the element of surprise. Let me stress this again; the victim must be both
weaker AND unskilled plus they must have the element of surprise.
So targeting the right victim to attack is very important. With
that said anyone with a good 10/12 self defense techniques (including against weapons)
has a good chance of neutralizing and/or defeating an attacker...i.e. you don't have to win to win.
Aikido being a somewhat different type of martial art turns the element of surprise back onto the attacker. All of a sudden an attacker finds himself being thrown or in a painful wristlock while
wondering how he ended up in this position anyway (at least I was surprised).
Tim. Very interesting point. Some people believe that you shouldn't go through the stages that Ueshiba went through, and that we should miss out his errors and try to emulate what he did at the peak of his career. However I would diagree with that and say that what we don't see when Ueshiba at his peak is the 'potential' within his technique (i.e. if things change with the uke, or if he needed to be, he could have been far more lethal). Replicating a technique is not the same as understanding it.
P.S. sorry to diverge!
06-11-2003, 12:05 AM
Three of the largest men I have ever met in my life happen to be sempai at my dojo; one is my sensei. I don't mean 'overweight;' I mean, 'built like semis.' One has hands so big that my thumb ends up closer to the knuckle of the second finger, rather than between the last two, when I'm trying to do a kote-gaeshi.
What I have learned in working with them is that I have much less room for error. Sure, a big, burly guy who clamps down and thinks 'I'm not gonna move!' (read: easily impressed beginner) isn't too hard to deal with, but add balance and awareness to said burly guy and I begin to have a problem. I don't think, though, that weapons are the answer; any blow I produce with a bo or boken is going to be less powerful than that of a stronger person of equal ability, just the same as a blow from my hands.
Does this bother me? A little. One of the first things I learned in aikido, however, is that Attacking Is Stupid, and very difficult to do without leaving oneself vulnerable - no matter what one's size.
Furthermore, I also know that aikido (at least the physical part) or any martial art isn't much good about someone standing 20 feet away with a gun pointed at you; is that scenario too much less likely than being attacked by a huge, highly skilled ninja (or aikidoka) in a dark alley somewhere? That's only somewhat rhetorical; if anyone has any data, I'd welcome it.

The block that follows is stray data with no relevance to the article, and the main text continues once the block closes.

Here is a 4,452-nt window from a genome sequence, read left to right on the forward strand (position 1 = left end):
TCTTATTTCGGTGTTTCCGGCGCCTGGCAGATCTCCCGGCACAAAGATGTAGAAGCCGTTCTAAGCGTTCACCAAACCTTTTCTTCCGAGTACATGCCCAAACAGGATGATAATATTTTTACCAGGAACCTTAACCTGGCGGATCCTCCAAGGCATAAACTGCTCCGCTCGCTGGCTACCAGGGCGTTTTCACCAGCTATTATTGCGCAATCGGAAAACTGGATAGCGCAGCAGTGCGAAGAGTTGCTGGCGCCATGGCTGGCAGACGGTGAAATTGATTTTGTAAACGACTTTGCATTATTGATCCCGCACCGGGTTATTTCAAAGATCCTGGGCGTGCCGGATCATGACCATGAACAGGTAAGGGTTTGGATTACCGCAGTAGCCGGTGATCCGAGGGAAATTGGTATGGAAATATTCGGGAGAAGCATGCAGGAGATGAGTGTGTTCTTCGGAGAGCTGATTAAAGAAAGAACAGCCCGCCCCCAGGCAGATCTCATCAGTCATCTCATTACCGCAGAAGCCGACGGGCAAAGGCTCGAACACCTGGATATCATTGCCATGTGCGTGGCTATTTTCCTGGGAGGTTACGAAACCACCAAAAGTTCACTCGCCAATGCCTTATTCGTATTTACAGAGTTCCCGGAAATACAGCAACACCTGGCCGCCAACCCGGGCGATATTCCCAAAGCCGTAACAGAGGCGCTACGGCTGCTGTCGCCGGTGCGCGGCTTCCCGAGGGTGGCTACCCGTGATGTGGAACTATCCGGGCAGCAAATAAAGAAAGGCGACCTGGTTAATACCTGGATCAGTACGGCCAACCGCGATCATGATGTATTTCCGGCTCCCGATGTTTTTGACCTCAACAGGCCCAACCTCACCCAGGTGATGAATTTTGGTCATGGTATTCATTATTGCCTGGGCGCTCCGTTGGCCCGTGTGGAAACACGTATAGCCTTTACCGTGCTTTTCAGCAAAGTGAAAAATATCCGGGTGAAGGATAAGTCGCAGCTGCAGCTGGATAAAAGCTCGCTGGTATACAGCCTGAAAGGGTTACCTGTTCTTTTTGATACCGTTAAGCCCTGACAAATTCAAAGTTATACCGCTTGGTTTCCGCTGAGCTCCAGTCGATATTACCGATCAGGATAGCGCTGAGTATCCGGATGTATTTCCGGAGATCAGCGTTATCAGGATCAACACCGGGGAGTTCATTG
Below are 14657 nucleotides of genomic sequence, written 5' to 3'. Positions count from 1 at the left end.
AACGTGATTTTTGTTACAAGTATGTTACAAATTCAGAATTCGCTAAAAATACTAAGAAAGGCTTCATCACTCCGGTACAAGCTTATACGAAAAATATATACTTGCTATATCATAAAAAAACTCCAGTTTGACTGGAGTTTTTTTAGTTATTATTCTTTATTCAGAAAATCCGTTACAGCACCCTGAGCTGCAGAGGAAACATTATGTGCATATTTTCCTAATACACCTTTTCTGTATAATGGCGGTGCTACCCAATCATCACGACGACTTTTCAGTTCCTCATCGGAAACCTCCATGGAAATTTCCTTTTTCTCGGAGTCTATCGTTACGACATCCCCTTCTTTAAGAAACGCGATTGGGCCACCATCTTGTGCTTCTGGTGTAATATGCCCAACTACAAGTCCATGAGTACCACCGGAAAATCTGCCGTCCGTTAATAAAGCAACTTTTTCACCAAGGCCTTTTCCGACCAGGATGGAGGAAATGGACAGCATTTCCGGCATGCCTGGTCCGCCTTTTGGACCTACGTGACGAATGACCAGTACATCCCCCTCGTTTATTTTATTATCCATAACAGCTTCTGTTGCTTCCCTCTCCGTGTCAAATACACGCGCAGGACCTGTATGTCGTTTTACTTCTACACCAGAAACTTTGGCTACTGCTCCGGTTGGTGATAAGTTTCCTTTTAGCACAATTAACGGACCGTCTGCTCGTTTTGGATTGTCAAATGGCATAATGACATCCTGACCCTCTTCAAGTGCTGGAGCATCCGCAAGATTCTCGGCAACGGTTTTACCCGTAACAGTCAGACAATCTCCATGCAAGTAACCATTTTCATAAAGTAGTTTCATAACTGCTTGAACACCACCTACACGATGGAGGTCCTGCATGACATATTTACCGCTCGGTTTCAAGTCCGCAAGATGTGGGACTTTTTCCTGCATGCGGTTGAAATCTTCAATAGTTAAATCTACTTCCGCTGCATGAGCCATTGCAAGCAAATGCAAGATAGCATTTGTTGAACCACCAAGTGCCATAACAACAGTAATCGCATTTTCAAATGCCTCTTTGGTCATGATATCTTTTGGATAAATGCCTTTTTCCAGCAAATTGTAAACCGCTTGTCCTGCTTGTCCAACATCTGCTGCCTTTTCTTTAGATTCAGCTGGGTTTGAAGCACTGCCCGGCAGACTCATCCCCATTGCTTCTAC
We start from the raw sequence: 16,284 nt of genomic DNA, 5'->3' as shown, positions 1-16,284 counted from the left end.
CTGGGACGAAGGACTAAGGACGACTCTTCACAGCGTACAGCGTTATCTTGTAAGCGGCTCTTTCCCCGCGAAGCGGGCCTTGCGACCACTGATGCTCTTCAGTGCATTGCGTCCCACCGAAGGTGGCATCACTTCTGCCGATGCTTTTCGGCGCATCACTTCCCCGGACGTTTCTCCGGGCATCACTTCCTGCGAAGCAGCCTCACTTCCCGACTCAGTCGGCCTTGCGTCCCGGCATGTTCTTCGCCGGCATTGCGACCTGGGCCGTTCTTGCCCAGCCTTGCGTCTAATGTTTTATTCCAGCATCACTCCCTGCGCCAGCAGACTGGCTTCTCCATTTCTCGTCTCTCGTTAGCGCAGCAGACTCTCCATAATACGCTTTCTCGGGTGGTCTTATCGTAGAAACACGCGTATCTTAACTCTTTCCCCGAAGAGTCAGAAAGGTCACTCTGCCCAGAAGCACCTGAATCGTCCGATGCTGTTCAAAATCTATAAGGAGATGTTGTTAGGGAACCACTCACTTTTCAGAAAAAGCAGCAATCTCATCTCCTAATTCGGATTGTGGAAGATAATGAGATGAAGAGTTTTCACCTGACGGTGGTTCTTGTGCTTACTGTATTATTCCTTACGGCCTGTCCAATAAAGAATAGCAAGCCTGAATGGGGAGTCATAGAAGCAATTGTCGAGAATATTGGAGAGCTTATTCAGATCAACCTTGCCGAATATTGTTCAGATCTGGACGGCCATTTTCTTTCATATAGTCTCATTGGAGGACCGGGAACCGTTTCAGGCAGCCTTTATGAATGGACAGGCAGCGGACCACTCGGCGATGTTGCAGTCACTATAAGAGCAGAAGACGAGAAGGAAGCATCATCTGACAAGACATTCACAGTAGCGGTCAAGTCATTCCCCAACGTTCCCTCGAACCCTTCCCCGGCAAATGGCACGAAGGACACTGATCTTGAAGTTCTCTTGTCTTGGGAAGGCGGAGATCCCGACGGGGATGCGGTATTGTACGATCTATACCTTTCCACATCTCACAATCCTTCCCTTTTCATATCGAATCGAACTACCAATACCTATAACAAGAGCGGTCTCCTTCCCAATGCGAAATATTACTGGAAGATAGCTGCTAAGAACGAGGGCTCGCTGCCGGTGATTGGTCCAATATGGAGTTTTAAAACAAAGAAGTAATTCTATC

09-06-2003, 01:49 AM
In my opinion, one needs both weapons and non weapons training.
In my dojo our sensei teaches one day a week of weapons (out of 4 trainings). Any student can come, even new ones. I learned an important thing in weapons-
A lot of the techniques we do empty handed are based on weapons work. So if a person will work with weapons, he/she will have a better understanding of how the technique should be done without weapons. Why the hands are here and not there etc...
I don't think that aikido is an MA that can give women the ability for self defnce in a short time. I think it takes years before one is at a level they might be able to use what they know to actually protect themselves in real life. Maybe Karate or MA's like "Krav- Maga" have certain techniques that can be used soon after being learned. But the important thing is not only knowing a technique that can work in a real situation, but being mentaly ready in such a case, and that is achived with years of training and not just by learning the techniques (IMO).
I cant say I don't learn aikido for self defence, in a way, but that's not the main reason. I think the important things I have achived up till now are being more relaxed, more acceptive and tolerant and I believe that these things will help me more in life than any technique.
Just my thoughts,